legislation for public bodies to process data. It was recommended by the
Cabinet Office in its 2002 Privacy and Data Sharing Report. It was also recommended by
the Thomas and Walport Data Sharing Review in 2008, which argued for ‘a new
statutory fast-track procedure… subject to the affirmative resolution procedure’
to, among other things, ‘create a new power to share information where that
power is currently absent’.

This found expression in 2009 in
the Labour Government’s Coroners and Justice Bill. Clause 152 of that Bill made
provision for a power to enable the transmission, dissemination, consultation
or use of personal data for purposes other than the purpose for which the
information was obtained through ministerial ‘information-sharing orders’. Such
information-sharing orders required the Minister’s satisfaction that such
sharing was ‘necessary to secure a relevant policy objective’, was
proportionate and struck a fair balance between the public interest and
individual interests, specifying the persons, purposes, and information enabled
to be shared. The power was immensely wide, allowing orders to confer powers,
remove or modify any prohibitions or restrictions on sharing, impose
prohibitions or restrictions on onward disclosure, impose other conditions on
sharing, provide for the exercise of discretions and modify enactments.

15 of the Data Protection Bill shares many similarities with this provision.
First, and most importantly, it enables the Minister to create new legal powers
to process personal data in the public interest, including for purposes
different from the purposes for which it was collected. It is not limited to
legal duties to share but includes discretionary powers exercised for tasks in
the public interest or under official authority in Article 6(1)(e) of the GDPR.
What clause 15 shares with clause 152 is a massive shift of control over the
legal bases for processing personal data from Parliament to the executive.
Although clause 15 makes provision for the use of the affirmative resolution
procedure, whereas clause 152 relied on consultation and the opportunity for an
Information Commissioner report on the proposed order to be laid before
Parliament, neither offers the fullness of Parliamentary scrutiny for new legal
powers to process personal data. As reuse of personal data becomes increasingly
important and controversial, this shift needs to be scrutinized thoroughly.
Secondly, we should not be misled by the absence of a power to remove or modify
prohibitions or restrictions on sharing in clause 15. Most prohibitions or
restrictions make exception for processing pursuant to statute or secondary
legislation in any case. It is the existence of the legal basis for processing
that is most important. Thirdly, Article 6(3) of the GDPR provides for the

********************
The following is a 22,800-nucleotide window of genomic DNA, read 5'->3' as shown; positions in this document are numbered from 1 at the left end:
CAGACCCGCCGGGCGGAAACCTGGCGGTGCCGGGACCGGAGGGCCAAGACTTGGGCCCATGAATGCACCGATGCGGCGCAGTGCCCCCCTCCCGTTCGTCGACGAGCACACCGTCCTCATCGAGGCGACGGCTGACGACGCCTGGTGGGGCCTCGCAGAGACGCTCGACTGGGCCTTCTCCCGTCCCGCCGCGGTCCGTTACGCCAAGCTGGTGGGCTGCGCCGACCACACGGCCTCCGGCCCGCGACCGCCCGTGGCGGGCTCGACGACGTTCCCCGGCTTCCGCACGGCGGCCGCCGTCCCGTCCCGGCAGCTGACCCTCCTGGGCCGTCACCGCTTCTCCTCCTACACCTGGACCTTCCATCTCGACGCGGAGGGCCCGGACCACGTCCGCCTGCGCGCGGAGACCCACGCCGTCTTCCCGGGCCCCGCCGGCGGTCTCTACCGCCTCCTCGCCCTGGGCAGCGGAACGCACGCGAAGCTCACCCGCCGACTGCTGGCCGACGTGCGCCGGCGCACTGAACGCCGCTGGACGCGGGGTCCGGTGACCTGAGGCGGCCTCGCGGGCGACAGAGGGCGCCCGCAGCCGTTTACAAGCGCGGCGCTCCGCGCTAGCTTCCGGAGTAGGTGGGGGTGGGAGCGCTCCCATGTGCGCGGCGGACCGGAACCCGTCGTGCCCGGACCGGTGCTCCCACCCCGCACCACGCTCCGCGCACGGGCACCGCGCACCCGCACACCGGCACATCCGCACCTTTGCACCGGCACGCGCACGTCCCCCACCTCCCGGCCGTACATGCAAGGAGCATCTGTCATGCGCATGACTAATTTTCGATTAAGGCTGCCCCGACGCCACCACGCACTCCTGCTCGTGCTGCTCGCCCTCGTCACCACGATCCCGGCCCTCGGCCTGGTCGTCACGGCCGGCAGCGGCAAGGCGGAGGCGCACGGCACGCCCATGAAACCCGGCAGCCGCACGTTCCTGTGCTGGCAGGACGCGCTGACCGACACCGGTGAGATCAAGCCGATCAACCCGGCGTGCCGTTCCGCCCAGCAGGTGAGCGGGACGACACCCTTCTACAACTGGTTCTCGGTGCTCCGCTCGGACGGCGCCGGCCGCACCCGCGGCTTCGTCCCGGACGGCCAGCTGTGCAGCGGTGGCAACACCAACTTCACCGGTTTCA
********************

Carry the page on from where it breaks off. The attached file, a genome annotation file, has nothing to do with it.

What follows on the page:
legal basis to impose other conditions on processing, albeit that clause 152
provided for the creation of offences in relation to breach of conditions
imposed on the exercise of such powers and this is absent on the face of the
Data Protection Bill.

The attempt to introduce clause
152 faced considerable opposition and was ultimately withdrawn by the
Government during the Coroners and Justice Bill’s Committee Stage. Dominic Grieve MP, then Shadow Secretary of
State for Justice and now Chair of the Intelligence and Security Committee,
denounced the clause as a ‘seismic change in the
relationship between the State and the citizen’ with potential to enable an ‘oppressive State’. Richard
Thomas, co-author of the 2008 report and then Information Commissioner, similarly
criticised the clause for containing inadequate safeguards.

The Explanatory Notes for the Data Protection Bill give
little indication of the importance of this provision. The Data Protection Bill
will receive its Second Reading in the House of Lords on 10 October. It is a
welcome opportunity to clarify and debate the drafting of clause 15 and to
properly scrutinize a provision so similar to the controversial clause 152 of
the 2009 Coroners and Justice Bill. The pressure to create evermore executive
powers to pass secondary legislation will only increase as Brexit significantly
increases the workload of Parliament. It is therefore important that legal
powers to process personal data are effectively scrutinized both inside and
outside Parliament.

Oliver Butler is a Fellow of Wadham College Oxford and Associate
Research Fellow at the Bonavero Institute of Human Rights.

He offers
his thanks to Professor Alison Young and Dr David Erdos for their helpful
comments. Any errors are his own.

This article first appeared as a blog post on the blog of
UK Constitutional Law